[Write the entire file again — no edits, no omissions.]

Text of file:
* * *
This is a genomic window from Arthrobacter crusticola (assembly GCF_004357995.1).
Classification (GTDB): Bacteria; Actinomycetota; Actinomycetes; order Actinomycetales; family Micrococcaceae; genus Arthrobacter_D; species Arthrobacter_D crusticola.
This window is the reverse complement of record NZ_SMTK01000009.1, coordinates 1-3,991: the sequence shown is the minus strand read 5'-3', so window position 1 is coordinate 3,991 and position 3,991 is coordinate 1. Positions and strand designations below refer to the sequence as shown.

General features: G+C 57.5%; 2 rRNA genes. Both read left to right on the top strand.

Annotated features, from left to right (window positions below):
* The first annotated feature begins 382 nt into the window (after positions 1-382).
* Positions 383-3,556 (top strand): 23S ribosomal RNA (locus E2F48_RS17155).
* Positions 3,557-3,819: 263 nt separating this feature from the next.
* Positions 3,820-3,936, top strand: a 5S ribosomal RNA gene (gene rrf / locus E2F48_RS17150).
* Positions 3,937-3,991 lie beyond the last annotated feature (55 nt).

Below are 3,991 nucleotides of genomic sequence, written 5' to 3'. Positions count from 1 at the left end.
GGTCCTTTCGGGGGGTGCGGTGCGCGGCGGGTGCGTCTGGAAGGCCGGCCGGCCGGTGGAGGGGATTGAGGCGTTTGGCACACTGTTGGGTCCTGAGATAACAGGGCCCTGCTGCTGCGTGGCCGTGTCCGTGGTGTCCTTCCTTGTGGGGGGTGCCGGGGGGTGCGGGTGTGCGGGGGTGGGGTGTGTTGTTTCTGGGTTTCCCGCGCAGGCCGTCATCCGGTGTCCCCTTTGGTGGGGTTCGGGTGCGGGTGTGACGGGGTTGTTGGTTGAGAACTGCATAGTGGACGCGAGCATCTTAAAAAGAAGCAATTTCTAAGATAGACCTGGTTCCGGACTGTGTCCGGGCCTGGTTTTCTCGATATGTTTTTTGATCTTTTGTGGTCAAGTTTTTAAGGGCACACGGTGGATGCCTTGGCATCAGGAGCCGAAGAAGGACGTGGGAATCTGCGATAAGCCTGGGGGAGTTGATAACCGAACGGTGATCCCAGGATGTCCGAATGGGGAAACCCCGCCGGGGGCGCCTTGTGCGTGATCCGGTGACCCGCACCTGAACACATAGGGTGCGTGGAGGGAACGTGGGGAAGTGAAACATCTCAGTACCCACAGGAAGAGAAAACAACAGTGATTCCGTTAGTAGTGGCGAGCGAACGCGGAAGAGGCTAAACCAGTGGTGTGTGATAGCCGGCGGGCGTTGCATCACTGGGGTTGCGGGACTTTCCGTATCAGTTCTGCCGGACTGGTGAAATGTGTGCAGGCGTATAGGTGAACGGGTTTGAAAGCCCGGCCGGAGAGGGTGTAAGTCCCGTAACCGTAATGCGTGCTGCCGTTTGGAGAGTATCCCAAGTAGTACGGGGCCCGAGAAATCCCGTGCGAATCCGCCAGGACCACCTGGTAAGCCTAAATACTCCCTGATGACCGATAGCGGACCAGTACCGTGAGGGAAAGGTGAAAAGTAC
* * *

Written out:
This is a genomic window from Arthrobacter crusticola (assembly GCF_004357995.1).
Classification (GTDB): Bacteria; Actinomycetota; Actinomycetes; order Actinomycetales; family Micrococcaceae; genus Arthrobacter_D; species Arthrobacter_D crusticola.
This window is the reverse complement of record NZ_SMTK01000009.1, coordinates 1-3,991: the sequence shown is the minus strand read 5'-3', so window position 1 is coordinate 3,991 and position 3,991 is coordinate 1. Positions and strand designations below refer to the sequence as shown.

General features: G+C 57.5%; 2 rRNA genes. Both read left to right on the top strand.

Annotated features, from left to right (window positions below):
* The first annotated feature begins 382 nt into the window (after positions 1-382).
* Positions 383-3,556 (top strand): 23S ribosomal RNA (locus E2F48_RS17155).
* Positions 3,557-3,819: 263 nt separating this feature from the next.
* Positions 3,820-3,936, top strand: a 5S ribosomal RNA gene (gene rrf / locus E2F48_RS17150).
* Positions 3,937-3,991 lie beyond the last annotated feature (55 nt).

Below are 3,991 nucleotides of genomic sequence, written 5' to 3'. Positions count from 1 at the left end.
GGTCCTTTCGGGGGGTGCGGTGCGCGGCGGGTGCGTCTGGAAGGCCGGCCGGCCGGTGGAGGGGATTGAGGCGTTTGGCACACTGTTGGGTCCTGAGATAACAGGGCCCTGCTGCTGCGTGGCCGTGTCCGTGGTGTCCTTCCTTGTGGGGGGTGCCGGGGGGTGCGGGTGTGCGGGGGTGGGGTGTGTTGTTTCTGGGTTTCCCGCGCAGGCCGTCATCCGGTGTCCCCTTTGGTGGGGTTCGGGTGCGGGTGTGACGGGGTTGTTGGTTGAGAACTGCATAGTGGACGCGAGCATCTTAAAAAGAAGCAATTTCTAAGATAGACCTGGTTCCGGACTGTGTCCGGGCCTGGTTTTCTCGATATGTTTTTTGATCTTTTGTGGTCAAGTTTTTAAGGGCACACGGTGGATGCCTTGGCATCAGGAGCCGAAGAAGGACGTGGGAATCTGCGATAAGCCTGGGGGAGTTGATAACCGAACGGTGATCCCAGGATGTCCGAATGGGGAAACCCCGCCGGGGGCGCCTTGTGCGTGATCCGGTGACCCGCACCTGAACACATAGGGTGCGTGGAGGGAACGTGGGGAAGTGAAACATCTCAGTACCCACAGGAAGAGAAAACAACAGTGATTCCGTTAGTAGTGGCGAGCGAACGCGGAAGAGGCTAAACCAGTGGTGTGTGATAGCCGGCGGGCGTTGCATCACTGGGGTTGCGGGACTTTCCGTATCAGTTCTGCCGGACTGGTGAAATGTGTGCAGGCGTATAGGTGAACGGGTTTGAAAGCCCGGCCGGAGAGGGTGTAAGTCCCGTAACCGTAATGCGTGCTGCCGTTTGGAGAGTATCCCAAGTAGTACGGGGCCCGAGAAATCCCGTGCGAATCCGCCAGGACCACCTGGTAAGCCTAAATACTCCCTGATGACCGATAGCGGACCAGTACCGTGAGGGAAAGGTGAAAAGTAC